Jacqueline Z. Fox, Esq., LL.M.
Shortly after Denver narrowly passed a ballot measure decriminalizing psilocybin (also known as “magic mushrooms”), Oakland, California followed suit less than a month later after its City Council unanimously passed a resolution to decriminalize the adult use of hallucinogens derived from plants or fungi, including entheogenic mushrooms and the psychoactive alkaloids found in the peyote cactus. Now other local and state governments are looking to follow the leads of these cities; particularly, activists in Oregon and California that are pushing for statewide decriminalization of psilocybin, and a lawmaker in Iowa who introduced a similar measure back in February of this year. Further, on June 7, Alexandria Ocasio-Cortez (“AOC”), U.S. Representative for New York’s 14th congressional district, introduced legislation that would allow federal funding for scientific research of the medical benefits of psychedelic drugs like psilocybin and MDMA (also known as “ecstasy”).
While some advocates of the decriminalization of psilocybin claim that it will open the door for research into its medical benefits (such as was intended by the legislation recently introduced by AOC), others argue against its decriminalization by disputing that it will promote higher rates of drug abuse (that is, like heroin, LSD, and ecstasy, psilocybin is federally a Schedule 1 drug under the Controlled Substances Act, meaning the federal law views psilocybin as a drug that has no accepted medical use with a high potential for abuse).
Regardless of where you stand on this issue, it is always prudent to take a look at your current estate plan to make sure that it remains consistent with your original intent and design for the benefit of your family. As society changes so do the laws that govern it. Thus, if you are concerned with the provisions of your estate plan as it relates to distributions to beneficiaries with potential substance abuse issues, or beneficiaries who are spendthrifts or otherwise lack motivation to obtain an education or pursue a career, then it may be a good time to have “goal-driven” provisions added to your trust instrument.
That is, while trusts are great estate planning vehicles that can assist in protecting inheritances from creditors, divorce, bankruptcy and lawsuits, they can also do so much more. More specifically, consideration may be given by a trustee as to adding provisions to a trust agreement that motivate future beneficiaries in to bettering themselves. For example, a trust can build in caps on how much can be withdrawn from the trust on a periodic basis. This can extend the life of the trust so that a beneficiary does not exhaust financial resources during his or her earlier years while being more prone to making bad decisions or falling for third-party financial schemes. A more seasoned trustee can also provide counsel to the beneficiary on how to avoid bad investments. The trustee could even require a sound business plan from the beneficiary before making a distribution.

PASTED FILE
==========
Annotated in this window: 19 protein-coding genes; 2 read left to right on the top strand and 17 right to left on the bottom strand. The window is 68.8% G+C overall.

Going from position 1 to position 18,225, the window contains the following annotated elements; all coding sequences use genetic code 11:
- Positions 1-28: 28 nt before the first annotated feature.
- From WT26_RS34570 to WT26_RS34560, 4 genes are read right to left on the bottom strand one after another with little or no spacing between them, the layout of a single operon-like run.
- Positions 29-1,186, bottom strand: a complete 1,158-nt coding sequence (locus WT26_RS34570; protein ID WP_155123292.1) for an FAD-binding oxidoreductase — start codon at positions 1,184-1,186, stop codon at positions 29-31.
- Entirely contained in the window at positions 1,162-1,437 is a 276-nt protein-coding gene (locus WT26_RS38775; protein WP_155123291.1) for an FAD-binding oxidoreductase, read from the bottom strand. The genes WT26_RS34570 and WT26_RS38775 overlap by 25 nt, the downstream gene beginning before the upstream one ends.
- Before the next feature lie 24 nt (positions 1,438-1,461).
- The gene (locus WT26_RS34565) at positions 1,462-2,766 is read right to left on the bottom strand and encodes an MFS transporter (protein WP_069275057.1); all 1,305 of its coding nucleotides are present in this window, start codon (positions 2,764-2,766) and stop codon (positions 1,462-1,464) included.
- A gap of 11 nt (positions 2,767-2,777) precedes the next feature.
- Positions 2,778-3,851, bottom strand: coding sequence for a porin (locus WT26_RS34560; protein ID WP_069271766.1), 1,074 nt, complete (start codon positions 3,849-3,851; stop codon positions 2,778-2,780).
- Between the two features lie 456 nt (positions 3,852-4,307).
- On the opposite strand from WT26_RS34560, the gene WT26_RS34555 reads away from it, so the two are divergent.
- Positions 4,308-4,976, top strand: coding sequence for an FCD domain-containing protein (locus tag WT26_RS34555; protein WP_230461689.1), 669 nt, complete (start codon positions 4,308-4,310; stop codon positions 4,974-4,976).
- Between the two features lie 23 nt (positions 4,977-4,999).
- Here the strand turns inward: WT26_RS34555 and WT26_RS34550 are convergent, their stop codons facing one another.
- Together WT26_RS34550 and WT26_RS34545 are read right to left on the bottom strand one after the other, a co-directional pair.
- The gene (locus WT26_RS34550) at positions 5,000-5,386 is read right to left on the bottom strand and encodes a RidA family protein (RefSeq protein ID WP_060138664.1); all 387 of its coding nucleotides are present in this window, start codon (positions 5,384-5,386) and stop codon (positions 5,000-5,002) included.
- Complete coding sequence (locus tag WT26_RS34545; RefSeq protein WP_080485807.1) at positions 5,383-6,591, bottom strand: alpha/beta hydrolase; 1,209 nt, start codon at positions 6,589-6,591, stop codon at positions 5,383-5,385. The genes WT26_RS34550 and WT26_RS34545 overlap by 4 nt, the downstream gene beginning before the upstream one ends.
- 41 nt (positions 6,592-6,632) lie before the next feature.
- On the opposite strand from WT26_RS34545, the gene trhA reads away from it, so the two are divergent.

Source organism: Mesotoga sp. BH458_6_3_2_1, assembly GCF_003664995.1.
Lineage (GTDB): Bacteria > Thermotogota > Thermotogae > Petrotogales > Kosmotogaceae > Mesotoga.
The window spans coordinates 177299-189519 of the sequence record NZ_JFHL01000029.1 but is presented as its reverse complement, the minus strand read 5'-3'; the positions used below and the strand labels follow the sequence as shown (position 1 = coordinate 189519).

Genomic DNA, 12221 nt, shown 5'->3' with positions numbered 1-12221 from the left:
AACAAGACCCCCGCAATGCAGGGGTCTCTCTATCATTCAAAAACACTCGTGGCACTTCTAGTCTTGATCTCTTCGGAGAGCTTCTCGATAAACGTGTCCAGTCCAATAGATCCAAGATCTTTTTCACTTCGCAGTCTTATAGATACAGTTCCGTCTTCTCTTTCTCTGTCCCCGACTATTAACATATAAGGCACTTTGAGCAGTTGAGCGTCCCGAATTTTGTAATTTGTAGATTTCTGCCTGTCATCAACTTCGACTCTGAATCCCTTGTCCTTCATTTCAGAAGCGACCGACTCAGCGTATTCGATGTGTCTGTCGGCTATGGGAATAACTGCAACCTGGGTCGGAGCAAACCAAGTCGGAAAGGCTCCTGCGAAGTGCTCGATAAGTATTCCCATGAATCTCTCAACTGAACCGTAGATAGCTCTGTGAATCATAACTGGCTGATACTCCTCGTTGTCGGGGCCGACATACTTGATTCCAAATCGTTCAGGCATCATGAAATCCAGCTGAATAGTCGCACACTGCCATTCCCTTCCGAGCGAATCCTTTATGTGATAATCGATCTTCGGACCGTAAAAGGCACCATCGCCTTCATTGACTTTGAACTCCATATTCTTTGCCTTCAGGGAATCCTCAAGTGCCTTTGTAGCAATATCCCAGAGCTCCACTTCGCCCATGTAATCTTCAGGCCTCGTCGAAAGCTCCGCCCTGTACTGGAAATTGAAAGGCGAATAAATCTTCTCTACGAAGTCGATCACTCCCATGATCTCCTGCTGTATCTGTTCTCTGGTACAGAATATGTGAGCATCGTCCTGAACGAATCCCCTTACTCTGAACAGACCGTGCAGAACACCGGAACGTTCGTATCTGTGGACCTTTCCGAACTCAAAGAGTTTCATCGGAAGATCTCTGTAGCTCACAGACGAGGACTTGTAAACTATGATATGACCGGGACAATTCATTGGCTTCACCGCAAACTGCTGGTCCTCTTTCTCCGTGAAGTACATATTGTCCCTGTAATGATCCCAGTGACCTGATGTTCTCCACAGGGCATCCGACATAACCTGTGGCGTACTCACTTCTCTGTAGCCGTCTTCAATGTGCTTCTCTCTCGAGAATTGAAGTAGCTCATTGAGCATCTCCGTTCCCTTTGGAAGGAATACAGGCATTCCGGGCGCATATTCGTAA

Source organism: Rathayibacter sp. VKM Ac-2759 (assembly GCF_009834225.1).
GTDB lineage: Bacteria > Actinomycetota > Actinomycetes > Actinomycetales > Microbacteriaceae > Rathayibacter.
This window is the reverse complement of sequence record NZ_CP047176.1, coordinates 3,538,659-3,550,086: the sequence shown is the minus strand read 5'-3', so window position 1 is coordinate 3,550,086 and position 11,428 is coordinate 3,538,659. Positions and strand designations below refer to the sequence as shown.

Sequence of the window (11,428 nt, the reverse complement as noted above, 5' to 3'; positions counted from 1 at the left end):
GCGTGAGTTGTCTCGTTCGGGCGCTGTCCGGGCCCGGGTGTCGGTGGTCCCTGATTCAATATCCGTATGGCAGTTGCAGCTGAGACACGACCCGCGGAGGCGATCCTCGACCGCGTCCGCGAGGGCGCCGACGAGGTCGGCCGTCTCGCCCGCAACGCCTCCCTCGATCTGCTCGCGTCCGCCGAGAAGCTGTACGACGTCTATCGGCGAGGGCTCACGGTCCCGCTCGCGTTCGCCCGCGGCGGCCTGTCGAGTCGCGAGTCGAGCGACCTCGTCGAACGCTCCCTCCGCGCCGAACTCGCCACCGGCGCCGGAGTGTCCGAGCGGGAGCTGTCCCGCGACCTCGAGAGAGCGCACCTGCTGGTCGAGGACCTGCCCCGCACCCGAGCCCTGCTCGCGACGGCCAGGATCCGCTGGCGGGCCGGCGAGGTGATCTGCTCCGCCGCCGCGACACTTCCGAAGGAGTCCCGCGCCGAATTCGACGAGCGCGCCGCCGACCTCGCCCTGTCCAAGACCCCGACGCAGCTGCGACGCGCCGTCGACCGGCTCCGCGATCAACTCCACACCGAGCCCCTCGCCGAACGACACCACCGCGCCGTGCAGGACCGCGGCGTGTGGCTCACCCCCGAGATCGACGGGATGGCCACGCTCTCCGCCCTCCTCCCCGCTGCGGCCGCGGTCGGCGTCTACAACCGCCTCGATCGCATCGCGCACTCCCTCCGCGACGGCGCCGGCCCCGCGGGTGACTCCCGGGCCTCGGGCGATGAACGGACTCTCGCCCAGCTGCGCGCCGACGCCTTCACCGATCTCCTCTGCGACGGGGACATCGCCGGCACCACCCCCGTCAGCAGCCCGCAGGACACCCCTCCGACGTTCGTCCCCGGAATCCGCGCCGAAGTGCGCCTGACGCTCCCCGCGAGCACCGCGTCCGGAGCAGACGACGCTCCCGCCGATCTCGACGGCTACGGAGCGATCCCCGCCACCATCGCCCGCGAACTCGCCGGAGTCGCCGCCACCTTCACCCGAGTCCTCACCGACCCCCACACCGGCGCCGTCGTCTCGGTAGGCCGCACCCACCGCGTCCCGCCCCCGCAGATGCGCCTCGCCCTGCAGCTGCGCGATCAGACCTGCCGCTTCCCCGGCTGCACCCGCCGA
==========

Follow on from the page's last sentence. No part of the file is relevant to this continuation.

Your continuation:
In addition, the trust could also encourage that distributions may be used for the beneficiary’s personal travel to visit with other family members or to pursue further education. On the flip side, the trustee could be authorized to withhold distributions if the beneficiary is living irresponsibly.
Distributions could also be tied to successful efforts made by the beneficiary, such as making good grades, or matching a salary or profits or savings deposits. The possibilities are limited only by your imagination. Caution should be taken, however, to make clear in the trust instrument that any such incentive clauses do not rise to the level of being viewed as providing the beneficiary with any entitlement to trust assets. Therefore, sometimes using a “Letter of Wishes” is a better alternative to build in such guidelines.
Lastly, consideration should be given into naming a protector to serve in connection with your trust (if you do not have one already) as a method of having a second level of protection over the actions of the trustees. That is, a protector can serve as the “watch dog” over the trust assets by being provided with the power to “veto” certain actions of the trustee before they are effectuated. For example, the protector may be given a veto power over: making distributions to the trust, removing a trustee, delegating trustee powers, revising trust provisions and changing or adding beneficiaries, changing the applicable law, etc. To many the addition of a protector (or fine tuning an existing protector’s powers) provides peace of mind that there is a system of “checks-and-balances” in place that better protects the assets of the trust as well as the beneficiaries themselves.
Please contact our office if you would like to discuss implementing these strategies into your estate plan.